I’m looking at this definition of `traverse`

for arrays:

```
return function (f) {
return function (array) {
function go(bot, top) {
switch (top - bot) {
case 0: return pure([]);
case 1: return map(array1)(f(array[bot]));
case 2: return apply(map(array2)(f(array[bot])))(f(array[bot + 1]));
case 3: return apply(apply(map(array3)(f(array[bot])))(f(array[bot + 1])))(f(array[bot + 2]));
default:
// This slightly tricky pivot selection aims to produce two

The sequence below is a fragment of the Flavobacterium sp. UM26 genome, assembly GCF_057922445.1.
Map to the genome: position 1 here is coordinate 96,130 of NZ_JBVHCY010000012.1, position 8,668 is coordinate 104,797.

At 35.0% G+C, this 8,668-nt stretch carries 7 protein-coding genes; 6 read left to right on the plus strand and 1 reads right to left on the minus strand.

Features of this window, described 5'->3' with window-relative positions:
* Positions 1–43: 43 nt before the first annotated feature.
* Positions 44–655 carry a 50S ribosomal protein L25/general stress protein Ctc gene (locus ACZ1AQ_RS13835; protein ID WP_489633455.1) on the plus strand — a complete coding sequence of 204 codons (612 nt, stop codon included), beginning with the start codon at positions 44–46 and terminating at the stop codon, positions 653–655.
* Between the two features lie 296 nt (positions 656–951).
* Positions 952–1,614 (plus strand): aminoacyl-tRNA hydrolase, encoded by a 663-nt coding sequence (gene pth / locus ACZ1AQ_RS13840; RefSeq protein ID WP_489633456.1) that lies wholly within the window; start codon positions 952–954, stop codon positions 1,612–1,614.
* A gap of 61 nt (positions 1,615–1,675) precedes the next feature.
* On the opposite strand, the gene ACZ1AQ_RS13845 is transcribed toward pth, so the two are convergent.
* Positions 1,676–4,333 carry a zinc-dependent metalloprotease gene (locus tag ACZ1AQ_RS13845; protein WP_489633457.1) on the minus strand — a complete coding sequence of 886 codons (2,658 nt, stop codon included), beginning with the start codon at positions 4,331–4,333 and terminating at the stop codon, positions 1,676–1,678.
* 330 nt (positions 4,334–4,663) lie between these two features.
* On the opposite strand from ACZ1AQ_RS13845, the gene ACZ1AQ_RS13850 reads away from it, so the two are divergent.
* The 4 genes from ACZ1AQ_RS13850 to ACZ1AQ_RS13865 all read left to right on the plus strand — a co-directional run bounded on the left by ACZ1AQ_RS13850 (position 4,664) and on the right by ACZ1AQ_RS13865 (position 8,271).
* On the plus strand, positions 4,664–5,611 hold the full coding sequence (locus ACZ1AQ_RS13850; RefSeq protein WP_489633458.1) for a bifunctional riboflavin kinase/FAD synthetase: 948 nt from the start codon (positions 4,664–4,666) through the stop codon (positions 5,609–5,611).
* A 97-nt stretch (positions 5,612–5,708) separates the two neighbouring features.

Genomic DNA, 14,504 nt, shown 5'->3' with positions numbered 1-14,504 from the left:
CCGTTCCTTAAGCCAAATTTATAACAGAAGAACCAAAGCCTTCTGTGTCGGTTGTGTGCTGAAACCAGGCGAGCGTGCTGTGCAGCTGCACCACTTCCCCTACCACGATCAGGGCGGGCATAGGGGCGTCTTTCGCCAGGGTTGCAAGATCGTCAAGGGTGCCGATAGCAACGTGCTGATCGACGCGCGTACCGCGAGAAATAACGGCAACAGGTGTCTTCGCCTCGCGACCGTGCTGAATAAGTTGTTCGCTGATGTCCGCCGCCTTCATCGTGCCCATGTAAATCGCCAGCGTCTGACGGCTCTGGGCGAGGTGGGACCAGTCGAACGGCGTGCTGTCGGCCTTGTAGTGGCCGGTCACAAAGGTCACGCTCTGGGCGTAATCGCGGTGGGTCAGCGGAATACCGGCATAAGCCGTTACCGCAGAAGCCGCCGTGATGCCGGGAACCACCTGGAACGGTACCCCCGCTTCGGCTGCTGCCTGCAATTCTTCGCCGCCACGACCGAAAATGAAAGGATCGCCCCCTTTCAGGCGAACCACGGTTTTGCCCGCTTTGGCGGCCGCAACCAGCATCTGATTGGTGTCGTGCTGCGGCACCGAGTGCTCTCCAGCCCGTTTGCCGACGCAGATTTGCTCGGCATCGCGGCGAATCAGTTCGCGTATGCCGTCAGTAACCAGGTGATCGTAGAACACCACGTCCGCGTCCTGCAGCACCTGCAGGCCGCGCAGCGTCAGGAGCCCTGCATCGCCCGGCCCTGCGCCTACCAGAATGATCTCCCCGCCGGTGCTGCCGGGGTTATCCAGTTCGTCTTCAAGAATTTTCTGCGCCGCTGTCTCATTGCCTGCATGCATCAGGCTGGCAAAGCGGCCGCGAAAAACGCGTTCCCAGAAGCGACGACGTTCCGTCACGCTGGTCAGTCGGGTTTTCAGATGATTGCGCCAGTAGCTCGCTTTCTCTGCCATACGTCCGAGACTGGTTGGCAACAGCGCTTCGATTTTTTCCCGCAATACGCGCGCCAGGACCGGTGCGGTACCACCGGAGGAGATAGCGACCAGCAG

// even-length partitions where possible.
var pivot = bot + Math.floor((top - bot) / 4) * 2;
return apply(map(concat2)(go(bot, pivot)))(go(pivot, top));
}
}
return go(0, array.length);
};
};
```

and this definition of `apply`

for `Effect`

```
ap f a = do
f' <- f
a' <- a
pure (f' a')
```

and I would have expected this to blow the stack

```
traverse (pure :: _ -> Effect _) (1 .. 1000000)
```

But it doesn’t. Can somebody help me understand how this is okay? I don’t suppose I can universally extrapolate that using `traverse`

and `sequence`

are stack-safe for any monad, and that I only need to worry about stack safety when manually recursing?